Replacement refs tell 'Inside the NFL' they were told not to call pass interference on Hail Marys

You know, of course, about the Monday Night Football game from two weeks ago that gave the Seahawks a win they shouldn’t have and set up the replacement officials from an unceremoniously exit from the NFL.

But here’s what you don’t know about the Hail Mary that Russell Wilson threw to Golden Tate, who supposedly had a simultaneous catch with Green Bay safety M.D. Jennings after pushing off on Sam Shields: two replacement referees told Showtime’s Inside the NFL that they were told not to call pass interference penalties on Hail Marys.

“(For) the deep officials, it was brought up that you don’t really call interference on a Hail Mary…,” said Wayne Elliott, who was the head referee for that infamous Packers-Seahawks game. “The deep officials were trained that during a Hail Mary, there’s a lot of bodies in there and you just let it go.”

Co-host Cris Collinsworth responded by saying, “Whoa! Really?”

“Which is a philosophy in college too,” said Jim Core, another replacement official. “Those Hail Marys, you don’t want to say all bets are off, but for the most part you let the players decide.”

Previously, Elliott had defended himself, and on the show Wednesday, he also talked about his experiences following the Green Bay-Seattle game when he received a call at home from Packers coach Mike McCarthy.

“He had heard I was having a rough week with all the calls and everything… He wanted me to know he thought that what I did, controversial and maybe he didn’t agree with it, that I handled it with class," said Elliott, who also described the postgame officals locker room which he said was as quiet as a losing locker room. 

Elliott said for the 72 hours after the Monday night call, his phone didn’t stop ringing and that many of them came from Wisconsin. He wasn’t sure how his cell number got out to the masses so quickly.

“The gist of them was I should go off somewhere and die or I should commit suicide," Elliott said. "My reaction was to listen to them, laugh at them and delete them. Nobody actually offered to pull the trigger, so nothing was really threatening.”

Either way, both knew that by signing on to be a replacement official, that would effectively end their advancement as full-time college officials.

“That was the debate on whether I was going to want to give this up,” Core said. “The college commissioners, the college football officiating is controlled by the NFL referees. So we knew crossing the line was going to end the college career.”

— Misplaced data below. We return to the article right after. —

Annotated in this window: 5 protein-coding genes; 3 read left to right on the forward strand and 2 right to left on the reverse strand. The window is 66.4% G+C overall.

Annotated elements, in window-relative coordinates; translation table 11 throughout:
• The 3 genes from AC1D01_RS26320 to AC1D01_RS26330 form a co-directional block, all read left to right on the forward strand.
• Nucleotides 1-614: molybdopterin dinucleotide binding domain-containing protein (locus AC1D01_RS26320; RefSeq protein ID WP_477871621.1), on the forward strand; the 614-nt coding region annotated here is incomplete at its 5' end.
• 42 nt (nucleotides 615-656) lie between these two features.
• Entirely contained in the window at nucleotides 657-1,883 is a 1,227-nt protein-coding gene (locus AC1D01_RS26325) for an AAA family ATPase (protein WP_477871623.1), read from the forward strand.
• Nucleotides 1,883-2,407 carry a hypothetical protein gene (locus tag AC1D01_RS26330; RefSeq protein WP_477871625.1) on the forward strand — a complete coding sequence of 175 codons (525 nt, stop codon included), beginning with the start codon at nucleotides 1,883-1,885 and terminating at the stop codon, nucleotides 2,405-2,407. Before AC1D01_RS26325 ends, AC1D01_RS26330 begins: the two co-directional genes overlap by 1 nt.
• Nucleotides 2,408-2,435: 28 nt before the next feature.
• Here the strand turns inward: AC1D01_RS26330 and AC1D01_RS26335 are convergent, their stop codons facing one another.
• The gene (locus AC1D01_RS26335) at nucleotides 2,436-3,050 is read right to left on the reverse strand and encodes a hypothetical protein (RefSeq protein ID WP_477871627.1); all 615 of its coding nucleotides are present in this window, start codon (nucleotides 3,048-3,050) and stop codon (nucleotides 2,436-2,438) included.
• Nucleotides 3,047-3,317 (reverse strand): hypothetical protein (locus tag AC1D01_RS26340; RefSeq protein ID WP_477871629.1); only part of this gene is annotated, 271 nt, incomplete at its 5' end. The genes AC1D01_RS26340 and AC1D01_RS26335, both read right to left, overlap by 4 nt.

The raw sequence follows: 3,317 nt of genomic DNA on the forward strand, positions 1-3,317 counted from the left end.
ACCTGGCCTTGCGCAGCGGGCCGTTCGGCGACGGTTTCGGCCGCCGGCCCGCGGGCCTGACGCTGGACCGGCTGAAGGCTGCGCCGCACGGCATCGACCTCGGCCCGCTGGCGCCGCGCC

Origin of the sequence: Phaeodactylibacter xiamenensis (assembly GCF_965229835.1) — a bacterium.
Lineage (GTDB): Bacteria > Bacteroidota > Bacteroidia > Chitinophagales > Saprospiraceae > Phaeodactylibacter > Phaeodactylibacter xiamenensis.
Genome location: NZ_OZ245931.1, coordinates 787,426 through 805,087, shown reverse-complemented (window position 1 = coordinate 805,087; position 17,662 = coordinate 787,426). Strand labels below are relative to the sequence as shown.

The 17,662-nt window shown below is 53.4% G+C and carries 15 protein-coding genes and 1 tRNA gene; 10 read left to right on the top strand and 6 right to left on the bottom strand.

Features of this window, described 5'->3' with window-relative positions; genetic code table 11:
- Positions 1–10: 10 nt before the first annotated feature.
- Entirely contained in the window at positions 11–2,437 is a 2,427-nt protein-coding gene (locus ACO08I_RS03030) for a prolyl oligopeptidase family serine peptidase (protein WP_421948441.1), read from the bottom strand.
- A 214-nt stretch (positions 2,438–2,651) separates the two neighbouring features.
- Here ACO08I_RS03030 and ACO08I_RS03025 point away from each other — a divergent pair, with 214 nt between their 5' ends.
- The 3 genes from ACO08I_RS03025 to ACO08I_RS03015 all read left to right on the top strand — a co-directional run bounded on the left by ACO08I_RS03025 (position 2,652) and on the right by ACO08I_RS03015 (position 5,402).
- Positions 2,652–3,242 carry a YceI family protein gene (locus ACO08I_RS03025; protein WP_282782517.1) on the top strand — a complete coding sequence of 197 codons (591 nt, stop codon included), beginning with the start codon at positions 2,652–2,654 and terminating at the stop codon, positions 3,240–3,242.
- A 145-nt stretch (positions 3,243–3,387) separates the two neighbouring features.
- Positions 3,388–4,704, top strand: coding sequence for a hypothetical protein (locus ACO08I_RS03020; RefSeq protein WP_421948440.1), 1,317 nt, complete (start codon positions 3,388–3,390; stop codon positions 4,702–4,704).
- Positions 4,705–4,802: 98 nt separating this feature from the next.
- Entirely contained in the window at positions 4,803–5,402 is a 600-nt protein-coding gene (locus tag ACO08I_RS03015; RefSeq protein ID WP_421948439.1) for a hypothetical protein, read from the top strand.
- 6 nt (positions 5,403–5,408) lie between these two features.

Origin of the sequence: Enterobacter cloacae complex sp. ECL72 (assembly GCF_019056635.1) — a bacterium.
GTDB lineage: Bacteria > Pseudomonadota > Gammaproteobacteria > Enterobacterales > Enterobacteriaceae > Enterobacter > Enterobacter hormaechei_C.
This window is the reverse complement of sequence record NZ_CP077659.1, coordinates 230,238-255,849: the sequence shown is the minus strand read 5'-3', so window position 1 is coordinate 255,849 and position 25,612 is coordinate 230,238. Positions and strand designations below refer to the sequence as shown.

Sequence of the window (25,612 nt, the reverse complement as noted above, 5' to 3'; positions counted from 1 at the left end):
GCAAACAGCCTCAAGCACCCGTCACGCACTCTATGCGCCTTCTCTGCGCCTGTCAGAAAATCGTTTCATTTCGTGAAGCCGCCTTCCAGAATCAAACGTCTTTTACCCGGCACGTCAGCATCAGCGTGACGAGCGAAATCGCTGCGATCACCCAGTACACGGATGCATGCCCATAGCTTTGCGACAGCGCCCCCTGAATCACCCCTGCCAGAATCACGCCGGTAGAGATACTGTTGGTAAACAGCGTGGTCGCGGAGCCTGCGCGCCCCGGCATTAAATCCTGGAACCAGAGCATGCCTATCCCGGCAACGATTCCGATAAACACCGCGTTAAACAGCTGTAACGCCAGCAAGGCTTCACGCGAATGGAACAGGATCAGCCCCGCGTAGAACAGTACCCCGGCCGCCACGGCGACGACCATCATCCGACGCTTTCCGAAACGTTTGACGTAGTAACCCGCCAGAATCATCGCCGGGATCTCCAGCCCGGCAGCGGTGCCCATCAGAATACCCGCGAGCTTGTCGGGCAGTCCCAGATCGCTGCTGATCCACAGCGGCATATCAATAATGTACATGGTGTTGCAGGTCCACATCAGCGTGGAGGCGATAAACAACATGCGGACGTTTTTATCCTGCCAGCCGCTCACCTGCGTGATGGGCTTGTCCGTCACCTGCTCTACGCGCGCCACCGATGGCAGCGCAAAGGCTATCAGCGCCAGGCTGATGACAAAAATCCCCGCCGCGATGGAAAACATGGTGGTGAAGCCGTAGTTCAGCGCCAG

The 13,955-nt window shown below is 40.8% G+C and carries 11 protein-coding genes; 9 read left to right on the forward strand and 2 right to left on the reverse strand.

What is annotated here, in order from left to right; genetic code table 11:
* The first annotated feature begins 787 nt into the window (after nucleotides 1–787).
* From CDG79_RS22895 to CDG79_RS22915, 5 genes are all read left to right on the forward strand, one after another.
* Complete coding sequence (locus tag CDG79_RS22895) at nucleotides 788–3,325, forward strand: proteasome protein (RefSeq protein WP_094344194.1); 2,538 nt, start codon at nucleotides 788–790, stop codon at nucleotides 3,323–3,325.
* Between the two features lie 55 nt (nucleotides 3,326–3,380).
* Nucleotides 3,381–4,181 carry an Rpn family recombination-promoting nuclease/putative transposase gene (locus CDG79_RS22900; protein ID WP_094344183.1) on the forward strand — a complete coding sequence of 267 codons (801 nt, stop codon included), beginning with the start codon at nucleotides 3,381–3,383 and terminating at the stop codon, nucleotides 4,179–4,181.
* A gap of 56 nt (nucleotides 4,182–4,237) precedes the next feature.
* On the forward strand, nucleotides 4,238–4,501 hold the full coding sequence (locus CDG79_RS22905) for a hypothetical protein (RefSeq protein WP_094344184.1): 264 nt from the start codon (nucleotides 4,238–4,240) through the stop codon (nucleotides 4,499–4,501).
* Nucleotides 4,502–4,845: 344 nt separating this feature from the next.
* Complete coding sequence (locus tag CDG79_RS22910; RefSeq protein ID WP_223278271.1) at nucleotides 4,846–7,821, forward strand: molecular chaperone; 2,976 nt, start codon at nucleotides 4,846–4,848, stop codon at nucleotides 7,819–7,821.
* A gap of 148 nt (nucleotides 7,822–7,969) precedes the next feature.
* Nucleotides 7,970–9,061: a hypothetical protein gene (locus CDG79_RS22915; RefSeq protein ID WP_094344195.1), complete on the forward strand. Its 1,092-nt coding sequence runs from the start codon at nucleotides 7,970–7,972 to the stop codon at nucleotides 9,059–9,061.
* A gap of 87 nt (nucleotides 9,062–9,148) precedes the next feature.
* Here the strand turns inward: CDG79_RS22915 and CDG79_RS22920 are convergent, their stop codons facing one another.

Core said his worst run-in with a head coach was with Tampa Bay's Greg Schiano.

“He’s college," Core said. "The rest of them acted at a different level. You could just tell working with them they were at a different level that I felt like he was."

Elliott also described a pleasant conversation he had with smiley Bears quarterback Jay Cutler.

"I had Jay Cutler, when we did not reset the game clock for him after a discussion about a penalty enforcement, call me a M-F-ing replacement ref. 'Just because you are a M-F-ing replacement ref, you’ve got to know the f-ing rules,'" Elliott said. "And three minutes later during a timeout, I’m standing next to him and he’s got some water and he said, 'You want some water?' And I said, 'Yes, even though I’m a M-F-ing replacement ref, I’ll drink your water.' And he said, 'It’s all I could say to get your attention.'

Interestingly, both officials said they had positive experiences and both would do the same thing again if given the opportunity.

UPDATE: Here's NFL spokesman Greg Aiello's statement on the matter of pass interference calls on Hail Marys.

"Officials have long been instructed not to call pass interference on 'Hail Mary,' jump ball plays (at end of halves or end of game) unless it is blatant as it was in the Seattle-Green Bay game. Offensive pass interference should have been called on that play. It was more than incidental bumping and jostling."

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